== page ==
• Joan Int'Hout, a teacher for English Language Learners, with students Aracely Cruz and Belen Yepez-Aguilar during the Just Write event at West Godwin Elementary
  • Jushawn Jackson checks his work during the Just Write event at West Godwin Elementary
  • Luis Hernandez wrote about teamwork and how his coach helps him get better about all sorts of sports in his essay for Just Write
  • All of West Godwin Elementary students got to publish their work on the schools' during the event "Just Write," a celebration of the written word at the school. Event teachers had the opportunity to share their thoughts in writing for the event
  • Students got to write comments of other students work during the "Just Write" event organized to promote enthusiasm for writing among students

Just Write: Inspiring students by publishing their work

by Nardy Baeza Bickel  

Luis Hernandez may only be a third grader, but the West Godwin elementary student has already published his writing for the whole world to see. Or at least, for HIS whole world to see.

"I like it because it makes me feel proud," said a shy Luis Hernandez. "I wrote about my ball teacher… he teaches me about soccer, basketball – he helps me get better."

His work, along with writing from all of West Godwin Elementary students, covered the walls and halls of the school during the second annual "Just Write" event.

Hand-written or typed, without pictures, all students had the "required opportunity" to show how much their writing has improved throughout the year, said organizer Megan Jones, an instructional specialist. She borrowed the idea from her previous school as a way to promote writing.Students got to write comments of other students work during the "Just Write" event organized to promote enthusiasm for writing among students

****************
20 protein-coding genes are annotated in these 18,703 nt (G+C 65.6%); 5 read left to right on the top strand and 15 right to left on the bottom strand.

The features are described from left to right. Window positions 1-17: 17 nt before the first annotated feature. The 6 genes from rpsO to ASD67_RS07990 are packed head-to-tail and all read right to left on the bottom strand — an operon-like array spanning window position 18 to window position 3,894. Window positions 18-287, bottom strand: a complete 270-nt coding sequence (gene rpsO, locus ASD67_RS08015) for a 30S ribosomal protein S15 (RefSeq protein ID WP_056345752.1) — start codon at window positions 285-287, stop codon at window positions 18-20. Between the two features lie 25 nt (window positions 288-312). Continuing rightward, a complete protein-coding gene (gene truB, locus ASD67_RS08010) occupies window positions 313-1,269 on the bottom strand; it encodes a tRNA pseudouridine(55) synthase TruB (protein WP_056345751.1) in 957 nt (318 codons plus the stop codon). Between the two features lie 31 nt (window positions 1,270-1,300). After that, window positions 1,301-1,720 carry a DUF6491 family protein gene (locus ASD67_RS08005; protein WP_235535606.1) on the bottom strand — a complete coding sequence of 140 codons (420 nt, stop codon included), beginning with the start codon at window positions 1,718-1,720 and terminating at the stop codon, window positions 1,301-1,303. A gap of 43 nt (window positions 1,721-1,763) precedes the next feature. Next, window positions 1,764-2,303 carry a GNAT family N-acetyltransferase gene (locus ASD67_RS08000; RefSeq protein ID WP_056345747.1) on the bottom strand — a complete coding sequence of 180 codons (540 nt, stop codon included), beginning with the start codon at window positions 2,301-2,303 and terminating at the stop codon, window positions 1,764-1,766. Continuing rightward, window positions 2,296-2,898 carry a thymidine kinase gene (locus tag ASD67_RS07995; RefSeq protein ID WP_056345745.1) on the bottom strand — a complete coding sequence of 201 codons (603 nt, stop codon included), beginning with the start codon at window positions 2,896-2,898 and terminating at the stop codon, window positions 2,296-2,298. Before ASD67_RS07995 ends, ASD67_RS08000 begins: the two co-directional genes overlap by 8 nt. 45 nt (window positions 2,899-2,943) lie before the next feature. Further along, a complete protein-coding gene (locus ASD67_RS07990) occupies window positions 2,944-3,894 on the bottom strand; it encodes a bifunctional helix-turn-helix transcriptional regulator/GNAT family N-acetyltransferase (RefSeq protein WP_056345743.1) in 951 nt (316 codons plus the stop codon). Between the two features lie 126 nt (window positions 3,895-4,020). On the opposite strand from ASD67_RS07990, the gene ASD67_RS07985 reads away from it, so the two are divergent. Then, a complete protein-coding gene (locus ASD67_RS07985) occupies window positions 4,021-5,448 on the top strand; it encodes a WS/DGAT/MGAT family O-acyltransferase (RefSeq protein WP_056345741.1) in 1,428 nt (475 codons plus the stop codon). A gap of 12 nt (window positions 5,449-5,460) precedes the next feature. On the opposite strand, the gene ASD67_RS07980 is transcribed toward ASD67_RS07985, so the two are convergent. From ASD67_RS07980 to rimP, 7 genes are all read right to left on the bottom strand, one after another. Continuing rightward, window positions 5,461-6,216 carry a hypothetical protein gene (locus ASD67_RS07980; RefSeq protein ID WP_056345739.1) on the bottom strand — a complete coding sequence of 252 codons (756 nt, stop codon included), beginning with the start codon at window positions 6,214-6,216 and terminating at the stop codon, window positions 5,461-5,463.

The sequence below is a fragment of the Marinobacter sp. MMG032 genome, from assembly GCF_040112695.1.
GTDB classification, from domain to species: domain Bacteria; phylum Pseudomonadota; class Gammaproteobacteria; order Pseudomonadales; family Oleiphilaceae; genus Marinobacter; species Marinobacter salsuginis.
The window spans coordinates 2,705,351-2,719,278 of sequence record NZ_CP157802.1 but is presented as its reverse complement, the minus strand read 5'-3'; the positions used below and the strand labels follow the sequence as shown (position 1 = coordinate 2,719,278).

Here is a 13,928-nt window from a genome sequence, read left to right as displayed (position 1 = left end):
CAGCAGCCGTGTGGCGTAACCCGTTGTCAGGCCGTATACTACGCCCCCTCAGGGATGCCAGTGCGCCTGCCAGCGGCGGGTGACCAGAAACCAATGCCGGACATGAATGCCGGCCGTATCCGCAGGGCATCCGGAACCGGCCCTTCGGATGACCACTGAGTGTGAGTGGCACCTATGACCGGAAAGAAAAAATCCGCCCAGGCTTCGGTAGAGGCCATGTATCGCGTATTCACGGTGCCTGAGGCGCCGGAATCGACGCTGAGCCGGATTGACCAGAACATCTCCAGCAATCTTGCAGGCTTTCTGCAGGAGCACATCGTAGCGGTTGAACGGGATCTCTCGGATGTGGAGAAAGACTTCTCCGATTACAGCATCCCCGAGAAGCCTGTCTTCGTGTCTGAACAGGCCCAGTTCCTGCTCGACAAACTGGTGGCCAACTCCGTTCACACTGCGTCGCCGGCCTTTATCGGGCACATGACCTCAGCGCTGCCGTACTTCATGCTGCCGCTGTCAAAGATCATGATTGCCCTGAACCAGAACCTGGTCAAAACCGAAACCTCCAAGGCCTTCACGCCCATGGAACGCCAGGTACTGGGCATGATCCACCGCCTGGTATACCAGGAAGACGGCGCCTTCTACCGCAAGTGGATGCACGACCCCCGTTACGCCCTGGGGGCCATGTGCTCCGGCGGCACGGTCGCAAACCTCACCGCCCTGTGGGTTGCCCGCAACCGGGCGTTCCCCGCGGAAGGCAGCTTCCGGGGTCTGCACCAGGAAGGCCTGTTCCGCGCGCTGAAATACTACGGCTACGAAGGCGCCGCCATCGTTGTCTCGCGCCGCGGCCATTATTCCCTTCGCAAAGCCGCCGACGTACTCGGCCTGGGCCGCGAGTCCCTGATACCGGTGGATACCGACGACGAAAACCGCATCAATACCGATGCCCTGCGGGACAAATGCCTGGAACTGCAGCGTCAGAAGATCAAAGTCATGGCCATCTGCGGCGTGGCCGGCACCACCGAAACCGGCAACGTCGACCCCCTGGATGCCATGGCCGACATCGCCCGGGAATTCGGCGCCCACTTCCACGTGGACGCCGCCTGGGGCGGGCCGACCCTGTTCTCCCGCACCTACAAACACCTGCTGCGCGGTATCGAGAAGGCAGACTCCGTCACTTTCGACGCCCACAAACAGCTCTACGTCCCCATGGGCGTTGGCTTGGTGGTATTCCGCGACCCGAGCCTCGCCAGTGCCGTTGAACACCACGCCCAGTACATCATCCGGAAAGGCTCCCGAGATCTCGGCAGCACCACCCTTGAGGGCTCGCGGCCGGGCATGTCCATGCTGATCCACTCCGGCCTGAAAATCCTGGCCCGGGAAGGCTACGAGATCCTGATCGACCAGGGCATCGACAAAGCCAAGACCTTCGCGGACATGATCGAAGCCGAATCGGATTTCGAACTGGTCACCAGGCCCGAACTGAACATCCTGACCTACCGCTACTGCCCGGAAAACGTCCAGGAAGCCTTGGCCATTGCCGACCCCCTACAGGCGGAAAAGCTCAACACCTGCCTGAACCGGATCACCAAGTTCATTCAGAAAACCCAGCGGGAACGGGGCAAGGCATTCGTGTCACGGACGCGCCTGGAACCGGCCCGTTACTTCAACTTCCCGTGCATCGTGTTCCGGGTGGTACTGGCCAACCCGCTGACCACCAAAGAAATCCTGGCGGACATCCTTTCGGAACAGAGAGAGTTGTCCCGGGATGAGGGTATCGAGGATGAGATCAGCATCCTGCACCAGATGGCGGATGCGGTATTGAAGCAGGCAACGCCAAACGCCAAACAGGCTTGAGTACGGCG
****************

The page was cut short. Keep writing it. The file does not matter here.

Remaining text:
"We felt like we were lacking in the writing area and wanted to find a way to celebrate it and make it part of their lives," she said. "So we decided all year they would practice and then we would have a celebration where there would be writing everywhere. "

Last week, students' work discussing their favorite pastimes, what they liked about their school or how they acted when they were "wild" (as inspired by "Where the Wild Things Are") lined the hallways. Parents, staff and students read the work and left comments on sticky notes. Teachers also shared their own writing, poems, songs and stories.

"It's a great way to give the children an opportunity to demonstrate their talent and a way to recognize them and help increase their self-esteem," said Dolores Esqueda, a parent with two daughters at the school (Emily, fourth grade, and Dolores, first). "It also showed the support of the community as a whole. It was so nice to see the parents, teachers and other students leaving comments for the other students, supporting them, encouraging them. It shows the unity in the community."

"It's fun for the kids to see their work published," agreed Jones, who said they hope to make the event an annual celebration.

"The writing is fantastic and reinforces the importance of writing. Children need an audience to write to. If the kids know mom and dad and the principal are going to be reading my writing, it makes them go 'like wow I better take it seriously,"' Jones said. "The kids were really fired up."

Submitted on: June 7th 2013

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